Please use this identifier to cite or link to this item: https://une.intersearch.com.au/unejspui/handle/1959.11/1294
Title: The Limits of Neo-Roman Liberty
Contributor(s): Maddox, W Graham (author)
Publication Date: 2002
Handle Link: https://hdl.handle.net/1959.11/1294
Abstract: While writers of the English Civil War abstracted from Roman sources a theory of liberty, the original 'res publica', always under the control of a unified and entrenched oligarchy, presents a threadbare fabric of liberty. Yet an impressive strand of modern republicanism follows this example: Philip Pettit's 'liberty as non-domination' appears to be inimical to notions of government power, overlooking that power is sometimes necessary to protect freedoms. Quentin Skinner sharpens this classical focus on a 'neo-Roman' theory. In Pettit a republican suspicion of popular government underplays contributions to the history of freedom from the Athenian democracy.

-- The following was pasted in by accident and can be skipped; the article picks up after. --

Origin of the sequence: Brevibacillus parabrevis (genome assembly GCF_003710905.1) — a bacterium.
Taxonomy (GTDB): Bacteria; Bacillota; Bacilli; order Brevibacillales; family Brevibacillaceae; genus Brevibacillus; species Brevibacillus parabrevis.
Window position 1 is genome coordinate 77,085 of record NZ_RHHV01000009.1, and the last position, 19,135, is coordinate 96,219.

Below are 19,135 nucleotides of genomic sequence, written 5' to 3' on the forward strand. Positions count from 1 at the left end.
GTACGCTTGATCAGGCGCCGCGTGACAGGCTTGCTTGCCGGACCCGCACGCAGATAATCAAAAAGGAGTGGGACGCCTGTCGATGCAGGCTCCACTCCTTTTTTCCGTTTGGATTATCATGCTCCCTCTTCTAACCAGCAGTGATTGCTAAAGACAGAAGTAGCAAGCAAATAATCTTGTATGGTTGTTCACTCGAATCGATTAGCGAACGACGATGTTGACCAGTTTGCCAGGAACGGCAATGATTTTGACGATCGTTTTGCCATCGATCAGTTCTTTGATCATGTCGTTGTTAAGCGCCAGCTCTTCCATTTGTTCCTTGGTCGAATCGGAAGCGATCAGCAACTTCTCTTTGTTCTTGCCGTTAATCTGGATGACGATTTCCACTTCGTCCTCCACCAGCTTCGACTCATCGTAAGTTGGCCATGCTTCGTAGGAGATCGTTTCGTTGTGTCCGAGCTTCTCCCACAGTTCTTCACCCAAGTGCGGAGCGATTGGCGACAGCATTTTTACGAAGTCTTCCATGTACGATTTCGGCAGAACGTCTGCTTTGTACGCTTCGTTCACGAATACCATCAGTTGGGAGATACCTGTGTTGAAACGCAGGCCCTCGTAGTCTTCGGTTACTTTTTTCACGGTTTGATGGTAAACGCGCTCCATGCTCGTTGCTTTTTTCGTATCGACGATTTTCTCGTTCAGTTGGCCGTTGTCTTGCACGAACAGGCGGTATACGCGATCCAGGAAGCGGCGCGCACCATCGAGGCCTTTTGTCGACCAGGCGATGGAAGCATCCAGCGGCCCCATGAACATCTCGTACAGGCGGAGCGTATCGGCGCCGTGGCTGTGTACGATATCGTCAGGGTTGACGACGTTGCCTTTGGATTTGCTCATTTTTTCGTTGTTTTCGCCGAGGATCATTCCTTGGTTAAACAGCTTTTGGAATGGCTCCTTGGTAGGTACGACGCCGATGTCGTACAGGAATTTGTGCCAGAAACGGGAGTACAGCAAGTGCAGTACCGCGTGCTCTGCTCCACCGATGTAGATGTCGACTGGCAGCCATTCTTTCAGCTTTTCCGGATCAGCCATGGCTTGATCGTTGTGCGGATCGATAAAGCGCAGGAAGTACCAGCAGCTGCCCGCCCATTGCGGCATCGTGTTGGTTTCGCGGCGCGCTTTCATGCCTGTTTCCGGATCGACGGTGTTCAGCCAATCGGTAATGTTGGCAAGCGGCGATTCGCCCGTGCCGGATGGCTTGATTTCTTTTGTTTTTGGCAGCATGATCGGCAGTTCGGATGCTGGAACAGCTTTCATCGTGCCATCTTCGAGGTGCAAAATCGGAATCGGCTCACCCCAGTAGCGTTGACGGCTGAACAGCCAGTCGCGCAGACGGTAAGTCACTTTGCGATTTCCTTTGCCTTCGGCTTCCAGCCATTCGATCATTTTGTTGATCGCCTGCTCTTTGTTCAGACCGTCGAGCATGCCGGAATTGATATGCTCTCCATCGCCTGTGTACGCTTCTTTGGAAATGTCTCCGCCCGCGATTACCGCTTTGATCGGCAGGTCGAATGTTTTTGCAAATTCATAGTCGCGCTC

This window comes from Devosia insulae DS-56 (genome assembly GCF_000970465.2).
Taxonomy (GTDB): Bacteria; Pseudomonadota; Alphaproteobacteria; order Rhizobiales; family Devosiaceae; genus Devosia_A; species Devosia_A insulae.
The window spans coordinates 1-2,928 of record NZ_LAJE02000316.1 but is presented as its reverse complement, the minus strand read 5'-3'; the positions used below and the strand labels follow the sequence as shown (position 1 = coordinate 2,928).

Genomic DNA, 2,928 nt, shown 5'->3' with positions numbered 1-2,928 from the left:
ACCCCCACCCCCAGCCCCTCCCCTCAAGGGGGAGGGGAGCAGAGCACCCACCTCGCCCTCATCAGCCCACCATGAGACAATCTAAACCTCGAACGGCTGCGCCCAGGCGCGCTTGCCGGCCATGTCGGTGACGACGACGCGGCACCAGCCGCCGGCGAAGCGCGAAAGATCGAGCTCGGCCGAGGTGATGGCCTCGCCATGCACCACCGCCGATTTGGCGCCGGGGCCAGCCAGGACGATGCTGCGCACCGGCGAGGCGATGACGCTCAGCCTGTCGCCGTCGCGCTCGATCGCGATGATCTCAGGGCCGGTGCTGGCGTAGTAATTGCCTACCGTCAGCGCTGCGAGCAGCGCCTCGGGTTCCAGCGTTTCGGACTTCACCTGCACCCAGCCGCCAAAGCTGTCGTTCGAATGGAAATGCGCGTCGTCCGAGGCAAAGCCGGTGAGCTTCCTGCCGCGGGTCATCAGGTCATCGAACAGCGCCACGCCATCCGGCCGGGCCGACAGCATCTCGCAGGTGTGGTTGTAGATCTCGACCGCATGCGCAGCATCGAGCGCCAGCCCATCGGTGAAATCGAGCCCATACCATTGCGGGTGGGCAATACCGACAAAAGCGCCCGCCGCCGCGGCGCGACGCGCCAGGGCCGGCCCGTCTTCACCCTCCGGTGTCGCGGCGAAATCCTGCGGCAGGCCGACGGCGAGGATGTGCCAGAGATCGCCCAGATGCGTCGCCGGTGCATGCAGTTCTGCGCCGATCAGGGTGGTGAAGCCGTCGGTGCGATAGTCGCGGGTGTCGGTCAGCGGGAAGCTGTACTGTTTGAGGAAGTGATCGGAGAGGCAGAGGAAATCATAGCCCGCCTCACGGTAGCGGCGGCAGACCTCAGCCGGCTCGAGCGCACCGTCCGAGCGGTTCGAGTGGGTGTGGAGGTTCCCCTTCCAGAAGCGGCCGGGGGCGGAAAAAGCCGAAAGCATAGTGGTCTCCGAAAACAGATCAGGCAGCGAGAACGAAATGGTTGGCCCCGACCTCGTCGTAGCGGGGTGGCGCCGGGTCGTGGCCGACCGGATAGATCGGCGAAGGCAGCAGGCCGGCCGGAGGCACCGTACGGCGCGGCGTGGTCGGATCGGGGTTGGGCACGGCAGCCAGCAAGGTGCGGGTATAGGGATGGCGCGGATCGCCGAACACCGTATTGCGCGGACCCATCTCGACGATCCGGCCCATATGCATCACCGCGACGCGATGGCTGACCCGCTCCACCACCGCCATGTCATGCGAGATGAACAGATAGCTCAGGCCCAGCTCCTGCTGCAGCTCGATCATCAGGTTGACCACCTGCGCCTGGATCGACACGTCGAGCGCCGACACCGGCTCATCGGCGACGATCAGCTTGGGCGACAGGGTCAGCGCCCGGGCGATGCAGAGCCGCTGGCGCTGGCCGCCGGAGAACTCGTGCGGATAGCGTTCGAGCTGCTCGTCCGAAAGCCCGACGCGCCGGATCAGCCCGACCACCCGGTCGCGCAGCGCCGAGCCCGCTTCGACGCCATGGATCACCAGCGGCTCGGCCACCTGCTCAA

Publication Type: Journal Article
Source of Publication: History of Political Thought, 23(3), p. 418-431
Publisher: Imprint Academic
Place of Publication: London
ISSN: 0143-781X
Field of Research (FOR): 160609 Political Theory and Political Philosophy
Peer Reviewed: Yes
HERDC Category Description: C1 Refereed Article in a Scholarly Journal
Other Links: http://www.ingentaconnect.com/content/imp/hpt/2002/00000023/00000003/320
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